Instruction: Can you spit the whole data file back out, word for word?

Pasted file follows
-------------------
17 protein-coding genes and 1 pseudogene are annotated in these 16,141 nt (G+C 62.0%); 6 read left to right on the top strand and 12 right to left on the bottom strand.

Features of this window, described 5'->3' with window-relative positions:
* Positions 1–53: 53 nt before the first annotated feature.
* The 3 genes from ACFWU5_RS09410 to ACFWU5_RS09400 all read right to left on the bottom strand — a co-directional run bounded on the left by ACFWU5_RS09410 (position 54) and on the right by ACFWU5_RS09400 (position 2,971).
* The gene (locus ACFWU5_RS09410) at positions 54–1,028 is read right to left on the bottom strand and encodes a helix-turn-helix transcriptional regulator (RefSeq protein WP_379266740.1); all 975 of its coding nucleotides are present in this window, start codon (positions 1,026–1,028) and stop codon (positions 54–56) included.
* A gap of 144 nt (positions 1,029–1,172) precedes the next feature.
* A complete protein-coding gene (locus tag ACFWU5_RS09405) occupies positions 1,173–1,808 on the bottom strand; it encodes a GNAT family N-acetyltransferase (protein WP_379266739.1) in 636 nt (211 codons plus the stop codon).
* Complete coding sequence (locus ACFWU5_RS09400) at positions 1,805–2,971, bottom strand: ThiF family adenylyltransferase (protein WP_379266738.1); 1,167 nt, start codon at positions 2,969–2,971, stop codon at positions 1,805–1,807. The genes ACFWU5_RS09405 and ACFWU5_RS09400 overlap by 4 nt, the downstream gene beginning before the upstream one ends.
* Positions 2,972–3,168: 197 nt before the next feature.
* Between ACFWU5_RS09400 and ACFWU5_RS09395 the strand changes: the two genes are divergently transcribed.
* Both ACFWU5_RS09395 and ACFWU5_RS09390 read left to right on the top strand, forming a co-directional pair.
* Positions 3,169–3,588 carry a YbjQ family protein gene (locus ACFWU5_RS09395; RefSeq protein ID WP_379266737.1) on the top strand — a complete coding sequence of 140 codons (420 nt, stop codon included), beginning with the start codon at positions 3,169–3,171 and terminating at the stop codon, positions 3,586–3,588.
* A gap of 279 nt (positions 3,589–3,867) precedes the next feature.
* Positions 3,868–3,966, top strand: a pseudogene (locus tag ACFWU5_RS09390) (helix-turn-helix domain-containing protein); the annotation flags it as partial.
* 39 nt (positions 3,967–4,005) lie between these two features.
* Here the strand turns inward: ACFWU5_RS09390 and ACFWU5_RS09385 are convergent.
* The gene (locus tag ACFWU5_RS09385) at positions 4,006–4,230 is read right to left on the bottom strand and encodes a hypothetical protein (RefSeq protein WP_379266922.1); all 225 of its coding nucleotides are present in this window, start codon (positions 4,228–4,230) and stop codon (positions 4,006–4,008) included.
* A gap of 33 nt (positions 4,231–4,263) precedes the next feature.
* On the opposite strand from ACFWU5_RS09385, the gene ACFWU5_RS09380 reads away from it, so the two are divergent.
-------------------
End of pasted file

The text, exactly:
17 protein-coding genes and 1 pseudogene are annotated in these 16,141 nt (G+C 62.0%); 6 read left to right on the top strand and 12 right to left on the bottom strand.

Features of this window, described 5'->3' with window-relative positions:
* Positions 1–53: 53 nt before the first annotated feature.
* The 3 genes from ACFWU5_RS09410 to ACFWU5_RS09400 all read right to left on the bottom strand — a co-directional run bounded on the left by ACFWU5_RS09410 (position 54) and on the right by ACFWU5_RS09400 (position 2,971).
* The gene (locus ACFWU5_RS09410) at positions 54–1,028 is read right to left on the bottom strand and encodes a helix-turn-helix transcriptional regulator (RefSeq protein WP_379266740.1); all 975 of its coding nucleotides are present in this window, start codon (positions 1,026–1,028) and stop codon (positions 54–56) included.
* A gap of 144 nt (positions 1,029–1,172) precedes the next feature.
* A complete protein-coding gene (locus tag ACFWU5_RS09405) occupies positions 1,173–1,808 on the bottom strand; it encodes a GNAT family N-acetyltransferase (protein WP_379266739.1) in 636 nt (211 codons plus the stop codon).
* Complete coding sequence (locus ACFWU5_RS09400) at positions 1,805–2,971, bottom strand: ThiF family adenylyltransferase (protein WP_379266738.1); 1,167 nt, start codon at positions 2,969–2,971, stop codon at positions 1,805–1,807. The genes ACFWU5_RS09405 and ACFWU5_RS09400 overlap by 4 nt, the downstream gene beginning before the upstream one ends.
* Positions 2,972–3,168: 197 nt before the next feature.
* Between ACFWU5_RS09400 and ACFWU5_RS09395 the strand changes: the two genes are divergently transcribed.
* Both ACFWU5_RS09395 and ACFWU5_RS09390 read left to right on the top strand, forming a co-directional pair.
* Positions 3,169–3,588 carry a YbjQ family protein gene (locus ACFWU5_RS09395; RefSeq protein ID WP_379266737.1) on the top strand — a complete coding sequence of 140 codons (420 nt, stop codon included), beginning with the start codon at positions 3,169–3,171 and terminating at the stop codon, positions 3,586–3,588.
* A gap of 279 nt (positions 3,589–3,867) precedes the next feature.
* Positions 3,868–3,966, top strand: a pseudogene (locus tag ACFWU5_RS09390) (helix-turn-helix domain-containing protein); the annotation flags it as partial.
* 39 nt (positions 3,967–4,005) lie between these two features.
* Here the strand turns inward: ACFWU5_RS09390 and ACFWU5_RS09385 are convergent.
* The gene (locus tag ACFWU5_RS09385) at positions 4,006–4,230 is read right to left on the bottom strand and encodes a hypothetical protein (RefSeq protein WP_379266922.1); all 225 of its coding nucleotides are present in this window, start codon (positions 4,228–4,230) and stop codon (positions 4,006–4,008) included.
* A gap of 33 nt (positions 4,231–4,263) precedes the next feature.
* On the opposite strand from ACFWU5_RS09385, the gene ACFWU5_RS09380 reads away from it, so the two are divergent.